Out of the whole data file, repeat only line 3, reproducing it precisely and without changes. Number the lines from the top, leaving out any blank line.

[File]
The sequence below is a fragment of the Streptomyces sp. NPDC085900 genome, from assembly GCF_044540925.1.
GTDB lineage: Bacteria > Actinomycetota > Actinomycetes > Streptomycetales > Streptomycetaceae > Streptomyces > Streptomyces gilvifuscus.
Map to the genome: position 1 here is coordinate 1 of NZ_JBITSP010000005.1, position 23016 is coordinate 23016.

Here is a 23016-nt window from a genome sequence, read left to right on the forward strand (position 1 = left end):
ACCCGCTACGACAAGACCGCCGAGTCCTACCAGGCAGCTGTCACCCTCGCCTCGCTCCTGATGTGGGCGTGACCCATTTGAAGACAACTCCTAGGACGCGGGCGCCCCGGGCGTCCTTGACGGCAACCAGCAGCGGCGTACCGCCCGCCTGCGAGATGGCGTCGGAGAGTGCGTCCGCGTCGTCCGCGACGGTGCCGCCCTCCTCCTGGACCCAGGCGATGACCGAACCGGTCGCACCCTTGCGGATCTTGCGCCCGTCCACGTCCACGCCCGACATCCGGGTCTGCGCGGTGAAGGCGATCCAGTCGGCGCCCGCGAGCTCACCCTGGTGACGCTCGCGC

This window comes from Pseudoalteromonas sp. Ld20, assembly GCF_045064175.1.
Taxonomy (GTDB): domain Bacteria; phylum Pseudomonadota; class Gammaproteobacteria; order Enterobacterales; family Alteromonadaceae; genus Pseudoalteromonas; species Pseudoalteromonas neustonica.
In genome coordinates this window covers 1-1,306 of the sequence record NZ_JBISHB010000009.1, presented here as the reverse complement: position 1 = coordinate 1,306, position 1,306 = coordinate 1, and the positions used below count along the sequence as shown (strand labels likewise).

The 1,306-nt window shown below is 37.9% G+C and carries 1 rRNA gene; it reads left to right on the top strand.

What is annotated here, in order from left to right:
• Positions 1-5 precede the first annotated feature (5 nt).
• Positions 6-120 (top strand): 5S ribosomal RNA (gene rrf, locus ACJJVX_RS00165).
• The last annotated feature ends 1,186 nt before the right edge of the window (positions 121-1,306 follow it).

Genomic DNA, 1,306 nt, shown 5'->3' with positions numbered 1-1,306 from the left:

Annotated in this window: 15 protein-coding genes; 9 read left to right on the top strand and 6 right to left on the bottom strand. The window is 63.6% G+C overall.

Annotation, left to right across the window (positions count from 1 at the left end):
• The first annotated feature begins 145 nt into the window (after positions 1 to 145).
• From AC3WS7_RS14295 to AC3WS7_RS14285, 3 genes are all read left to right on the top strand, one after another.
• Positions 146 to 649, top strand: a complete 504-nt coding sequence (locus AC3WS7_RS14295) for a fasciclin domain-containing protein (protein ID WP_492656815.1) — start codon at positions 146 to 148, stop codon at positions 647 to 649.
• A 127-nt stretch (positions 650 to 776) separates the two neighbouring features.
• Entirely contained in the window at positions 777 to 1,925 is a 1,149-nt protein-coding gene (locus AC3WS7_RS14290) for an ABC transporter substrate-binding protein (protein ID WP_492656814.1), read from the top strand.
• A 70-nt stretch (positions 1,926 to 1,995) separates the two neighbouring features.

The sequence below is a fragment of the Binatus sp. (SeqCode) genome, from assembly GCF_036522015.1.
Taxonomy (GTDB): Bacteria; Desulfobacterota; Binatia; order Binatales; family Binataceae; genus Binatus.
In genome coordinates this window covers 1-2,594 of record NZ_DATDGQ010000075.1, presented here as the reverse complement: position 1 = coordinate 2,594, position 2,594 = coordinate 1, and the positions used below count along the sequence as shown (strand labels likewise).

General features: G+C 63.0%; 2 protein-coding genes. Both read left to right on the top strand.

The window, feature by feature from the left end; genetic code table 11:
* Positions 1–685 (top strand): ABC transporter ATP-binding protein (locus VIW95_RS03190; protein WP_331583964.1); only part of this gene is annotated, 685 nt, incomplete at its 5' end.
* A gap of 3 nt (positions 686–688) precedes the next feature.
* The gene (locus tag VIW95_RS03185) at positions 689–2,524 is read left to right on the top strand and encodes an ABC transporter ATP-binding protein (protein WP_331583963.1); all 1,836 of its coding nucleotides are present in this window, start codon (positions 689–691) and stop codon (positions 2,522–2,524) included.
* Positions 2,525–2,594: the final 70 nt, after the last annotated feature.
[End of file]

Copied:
Map to the genome: position 1 here is coordinate 1 of NZ_JBITSP010000005.1, position 23016 is coordinate 23016.